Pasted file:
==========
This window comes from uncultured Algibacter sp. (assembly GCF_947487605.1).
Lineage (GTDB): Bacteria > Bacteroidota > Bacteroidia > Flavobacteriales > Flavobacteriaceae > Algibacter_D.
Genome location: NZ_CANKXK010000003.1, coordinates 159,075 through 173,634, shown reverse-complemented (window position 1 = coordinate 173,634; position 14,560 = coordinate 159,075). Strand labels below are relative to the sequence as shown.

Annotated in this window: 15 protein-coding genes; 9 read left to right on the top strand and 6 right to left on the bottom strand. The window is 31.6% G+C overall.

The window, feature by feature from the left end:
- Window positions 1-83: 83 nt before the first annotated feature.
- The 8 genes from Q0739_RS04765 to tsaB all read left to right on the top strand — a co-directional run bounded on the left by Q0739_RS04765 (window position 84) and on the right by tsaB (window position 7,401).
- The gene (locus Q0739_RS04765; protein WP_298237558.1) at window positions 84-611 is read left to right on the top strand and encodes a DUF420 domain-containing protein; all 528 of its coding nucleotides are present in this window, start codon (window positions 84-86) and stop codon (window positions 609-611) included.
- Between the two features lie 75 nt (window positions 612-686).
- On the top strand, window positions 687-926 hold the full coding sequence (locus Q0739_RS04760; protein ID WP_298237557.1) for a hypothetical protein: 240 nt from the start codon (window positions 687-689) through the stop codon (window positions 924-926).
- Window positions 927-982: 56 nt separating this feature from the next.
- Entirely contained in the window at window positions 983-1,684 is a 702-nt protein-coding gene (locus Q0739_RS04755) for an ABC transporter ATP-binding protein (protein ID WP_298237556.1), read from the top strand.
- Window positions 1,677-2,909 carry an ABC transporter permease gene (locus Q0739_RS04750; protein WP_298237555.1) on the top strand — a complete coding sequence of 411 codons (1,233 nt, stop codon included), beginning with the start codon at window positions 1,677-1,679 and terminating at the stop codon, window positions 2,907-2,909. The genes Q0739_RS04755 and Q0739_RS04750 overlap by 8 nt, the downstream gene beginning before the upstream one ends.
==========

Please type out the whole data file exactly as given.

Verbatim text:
This window comes from uncultured Algibacter sp. (assembly GCF_947487605.1).
Lineage (GTDB): Bacteria > Bacteroidota > Bacteroidia > Flavobacteriales > Flavobacteriaceae > Algibacter_D.
Genome location: NZ_CANKXK010000003.1, coordinates 159,075 through 173,634, shown reverse-complemented (window position 1 = coordinate 173,634; position 14,560 = coordinate 159,075). Strand labels below are relative to the sequence as shown.

Annotated in this window: 15 protein-coding genes; 9 read left to right on the top strand and 6 right to left on the bottom strand. The window is 31.6% G+C overall.

The window, feature by feature from the left end:
- Window positions 1-83: 83 nt before the first annotated feature.
- The 8 genes from Q0739_RS04765 to tsaB all read left to right on the top strand — a co-directional run bounded on the left by Q0739_RS04765 (window position 84) and on the right by tsaB (window position 7,401).
- The gene (locus Q0739_RS04765; protein WP_298237558.1) at window positions 84-611 is read left to right on the top strand and encodes a DUF420 domain-containing protein; all 528 of its coding nucleotides are present in this window, start codon (window positions 84-86) and stop codon (window positions 609-611) included.
- Between the two features lie 75 nt (window positions 612-686).
- On the top strand, window positions 687-926 hold the full coding sequence (locus Q0739_RS04760; protein ID WP_298237557.1) for a hypothetical protein: 240 nt from the start codon (window positions 687-689) through the stop codon (window positions 924-926).
- Window positions 927-982: 56 nt separating this feature from the next.
- Entirely contained in the window at window positions 983-1,684 is a 702-nt protein-coding gene (locus Q0739_RS04755) for an ABC transporter ATP-binding protein (protein ID WP_298237556.1), read from the top strand.
- Window positions 1,677-2,909 carry an ABC transporter permease gene (locus Q0739_RS04750; protein WP_298237555.1) on the top strand — a complete coding sequence of 411 codons (1,233 nt, stop codon included), beginning with the start codon at window positions 1,677-1,679 and terminating at the stop codon, window positions 2,907-2,909. The genes Q0739_RS04755 and Q0739_RS04750 overlap by 8 nt, the downstream gene beginning before the upstream one ends.